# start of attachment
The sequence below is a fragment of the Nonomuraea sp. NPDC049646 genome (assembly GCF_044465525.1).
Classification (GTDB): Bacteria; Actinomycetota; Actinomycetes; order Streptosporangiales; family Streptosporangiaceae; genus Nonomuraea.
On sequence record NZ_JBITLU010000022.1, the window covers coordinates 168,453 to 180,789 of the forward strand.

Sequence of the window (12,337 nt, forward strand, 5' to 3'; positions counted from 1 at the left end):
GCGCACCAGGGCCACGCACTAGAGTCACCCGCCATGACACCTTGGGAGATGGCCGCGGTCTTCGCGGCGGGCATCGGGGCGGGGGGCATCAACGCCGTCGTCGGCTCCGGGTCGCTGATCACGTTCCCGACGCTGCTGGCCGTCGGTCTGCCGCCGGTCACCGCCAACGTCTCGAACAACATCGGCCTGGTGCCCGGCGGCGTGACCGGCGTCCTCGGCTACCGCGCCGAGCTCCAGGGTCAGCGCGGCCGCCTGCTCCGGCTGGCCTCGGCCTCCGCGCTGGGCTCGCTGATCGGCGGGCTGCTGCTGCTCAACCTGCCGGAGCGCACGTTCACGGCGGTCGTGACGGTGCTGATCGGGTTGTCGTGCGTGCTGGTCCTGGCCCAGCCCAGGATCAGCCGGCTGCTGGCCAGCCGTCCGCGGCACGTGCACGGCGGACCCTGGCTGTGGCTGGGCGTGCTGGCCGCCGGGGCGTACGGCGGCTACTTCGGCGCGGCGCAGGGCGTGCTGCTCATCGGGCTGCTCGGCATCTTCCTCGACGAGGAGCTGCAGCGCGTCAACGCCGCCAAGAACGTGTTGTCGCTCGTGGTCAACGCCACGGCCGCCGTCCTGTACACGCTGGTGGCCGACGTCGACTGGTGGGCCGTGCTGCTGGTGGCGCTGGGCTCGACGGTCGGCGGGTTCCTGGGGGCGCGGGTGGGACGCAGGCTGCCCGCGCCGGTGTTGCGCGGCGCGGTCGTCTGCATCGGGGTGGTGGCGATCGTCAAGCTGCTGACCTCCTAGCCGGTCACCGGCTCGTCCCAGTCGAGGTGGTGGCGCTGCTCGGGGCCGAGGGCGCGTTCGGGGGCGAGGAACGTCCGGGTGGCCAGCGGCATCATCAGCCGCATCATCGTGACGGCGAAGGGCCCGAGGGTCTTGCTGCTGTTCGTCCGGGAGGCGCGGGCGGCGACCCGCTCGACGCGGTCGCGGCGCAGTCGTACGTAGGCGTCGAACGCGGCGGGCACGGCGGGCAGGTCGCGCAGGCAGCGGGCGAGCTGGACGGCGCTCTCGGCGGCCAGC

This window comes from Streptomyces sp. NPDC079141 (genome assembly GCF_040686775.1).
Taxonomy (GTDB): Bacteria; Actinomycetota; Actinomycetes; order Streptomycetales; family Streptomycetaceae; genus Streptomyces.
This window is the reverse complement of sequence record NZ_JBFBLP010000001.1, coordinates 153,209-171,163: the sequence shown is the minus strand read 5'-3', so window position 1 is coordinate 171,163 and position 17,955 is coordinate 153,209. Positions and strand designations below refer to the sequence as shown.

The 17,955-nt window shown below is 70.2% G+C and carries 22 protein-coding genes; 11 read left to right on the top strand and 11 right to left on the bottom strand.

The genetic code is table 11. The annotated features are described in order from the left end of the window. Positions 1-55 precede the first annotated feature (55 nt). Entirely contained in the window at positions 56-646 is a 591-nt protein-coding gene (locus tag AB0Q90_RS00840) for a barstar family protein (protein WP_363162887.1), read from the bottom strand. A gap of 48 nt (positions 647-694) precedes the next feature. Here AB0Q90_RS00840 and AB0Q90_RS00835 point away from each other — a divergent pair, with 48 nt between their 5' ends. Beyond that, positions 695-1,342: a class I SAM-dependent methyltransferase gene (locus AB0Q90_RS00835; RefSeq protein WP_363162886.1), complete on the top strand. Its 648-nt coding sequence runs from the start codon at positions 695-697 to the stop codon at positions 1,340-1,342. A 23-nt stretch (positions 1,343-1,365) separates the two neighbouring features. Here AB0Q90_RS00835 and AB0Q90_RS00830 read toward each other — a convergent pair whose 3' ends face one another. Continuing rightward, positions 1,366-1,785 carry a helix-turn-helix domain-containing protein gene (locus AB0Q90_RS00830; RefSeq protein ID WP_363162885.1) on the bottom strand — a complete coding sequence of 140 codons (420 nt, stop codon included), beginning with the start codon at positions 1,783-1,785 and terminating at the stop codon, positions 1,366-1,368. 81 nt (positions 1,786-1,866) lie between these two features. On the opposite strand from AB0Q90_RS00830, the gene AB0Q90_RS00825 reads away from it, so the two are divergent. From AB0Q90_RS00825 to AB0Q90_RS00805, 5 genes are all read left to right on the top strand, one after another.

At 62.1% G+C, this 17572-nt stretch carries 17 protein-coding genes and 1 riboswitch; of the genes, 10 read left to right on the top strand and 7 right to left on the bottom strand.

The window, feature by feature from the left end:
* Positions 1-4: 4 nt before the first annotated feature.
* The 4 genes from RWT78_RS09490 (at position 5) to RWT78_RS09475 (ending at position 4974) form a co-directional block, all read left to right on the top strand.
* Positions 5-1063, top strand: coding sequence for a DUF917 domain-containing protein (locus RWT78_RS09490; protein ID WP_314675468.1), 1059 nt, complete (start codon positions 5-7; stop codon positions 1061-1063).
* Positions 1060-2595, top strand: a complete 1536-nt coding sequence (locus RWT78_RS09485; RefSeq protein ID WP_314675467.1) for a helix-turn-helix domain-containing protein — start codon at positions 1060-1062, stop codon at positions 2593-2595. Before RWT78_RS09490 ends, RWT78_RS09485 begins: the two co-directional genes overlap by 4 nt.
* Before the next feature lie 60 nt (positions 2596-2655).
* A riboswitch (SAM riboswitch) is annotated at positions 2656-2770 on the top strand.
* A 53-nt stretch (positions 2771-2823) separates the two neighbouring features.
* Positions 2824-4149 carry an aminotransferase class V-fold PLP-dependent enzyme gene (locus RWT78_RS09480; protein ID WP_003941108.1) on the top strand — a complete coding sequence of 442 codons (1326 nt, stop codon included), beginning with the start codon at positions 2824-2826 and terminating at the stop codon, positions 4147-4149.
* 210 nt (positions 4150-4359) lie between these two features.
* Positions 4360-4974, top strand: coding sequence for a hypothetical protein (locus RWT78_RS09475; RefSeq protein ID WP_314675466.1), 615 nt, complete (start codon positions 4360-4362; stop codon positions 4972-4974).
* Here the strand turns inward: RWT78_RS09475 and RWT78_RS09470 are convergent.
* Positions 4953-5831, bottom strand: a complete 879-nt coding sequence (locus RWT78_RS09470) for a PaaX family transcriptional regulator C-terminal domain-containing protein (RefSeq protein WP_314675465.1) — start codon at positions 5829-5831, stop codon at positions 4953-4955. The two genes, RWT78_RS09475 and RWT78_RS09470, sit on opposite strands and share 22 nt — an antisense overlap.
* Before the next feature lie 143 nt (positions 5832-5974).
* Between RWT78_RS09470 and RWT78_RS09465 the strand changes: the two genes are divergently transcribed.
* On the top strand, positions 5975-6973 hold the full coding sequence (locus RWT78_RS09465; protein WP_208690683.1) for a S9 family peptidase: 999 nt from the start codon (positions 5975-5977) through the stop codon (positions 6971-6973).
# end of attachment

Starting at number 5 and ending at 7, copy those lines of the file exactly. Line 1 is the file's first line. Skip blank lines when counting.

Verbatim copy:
GCGCACCAGGGCCACGCACTAGAGTCACCCGCCATGACACCTTGGGAGATGGCCGCGGTCTTCGCGGCGGGCATCGGGGCGGGGGGCATCAACGCCGTCGTCGGCTCCGGGTCGCTGATCACGTTCCCGACGCTGCTGGCCGTCGGTCTGCCGCCGGTCACCGCCAACGTCTCGAACAACATCGGCCTGGTGCCCGGCGGCGTGACCGGCGTCCTCGGCTACCGCGCCGAGCTCCAGGGTCAGCGCGGCCGCCTGCTCCGGCTGGCCTCGGCCTCCGCGCTGGGCTCGCTGATCGGCGGGCTGCTGCTGCTCAACCTGCCGGAGCGCACGTTCACGGCGGTCGTGACGGTGCTGATCGGGTTGTCGTGCGTGCTGGTCCTGGCCCAGCCCAGGATCAGCCGGCTGCTGGCCAGCCGTCCGCGGCACGTGCACGGCGGACCCTGGCTGTGGCTGGGCGTGCTGGCCGCCGGGGCGTACGGCGGCTACTTCGGCGCGGCGCAGGGCGTGCTGCTCATCGGGCTGCTCGGCATCTTCCTCGACGAGGAGCTGCAGCGCGTCAACGCCGCCAAGAACGTGTTGTCGCTCGTGGTCAACGCCACGGCCGCCGTCCTGTACACGCTGGTGGCCGACGTCGACTGGTGGGCCGTGCTGCTGGTGGCGCTGGGCTCGACGGTCGGCGGGTTCCTGGGGGCGCGGGTGGGACGCAGGCTGCCCGCGCCGGTGTTGCGCGGCGCGGTCGTCTGCATCGGGGTGGTGGCGATCGTCAAGCTGCTGACCTCCTAGCCGGTCACCGGCTCGTCCCAGTCGAGGTGGTGGCGCTGCTCGGGGCCGAGGGCGCGTTCGGGGGCGAGGAACGTCCGGGTGGCCAGCGGCATCATCAGCCGCATCATCGTGACGGCGAAGGGCCCGAGGGTCTTGCTGCTGTTCGTCCGGGAGGCGCGGGCGGCGACCCGCTCGACGCGGTCGCGGCGCAGTCGTACGTAGGCGTCGAACGCGGCGGGCACGGCGGGCAGGTCGCGCAGGCAGCGGGCGAGCTGGACGGCGCTCTCGGCGGCCAGC

This window comes from Streptomyces sp. NPDC079141 (genome assembly GCF_040686775.1).
Taxonomy (GTDB): Bacteria; Actinomycetota; Actinomycetes; order Streptomycetales; family Streptomycetaceae; genus Streptomyces.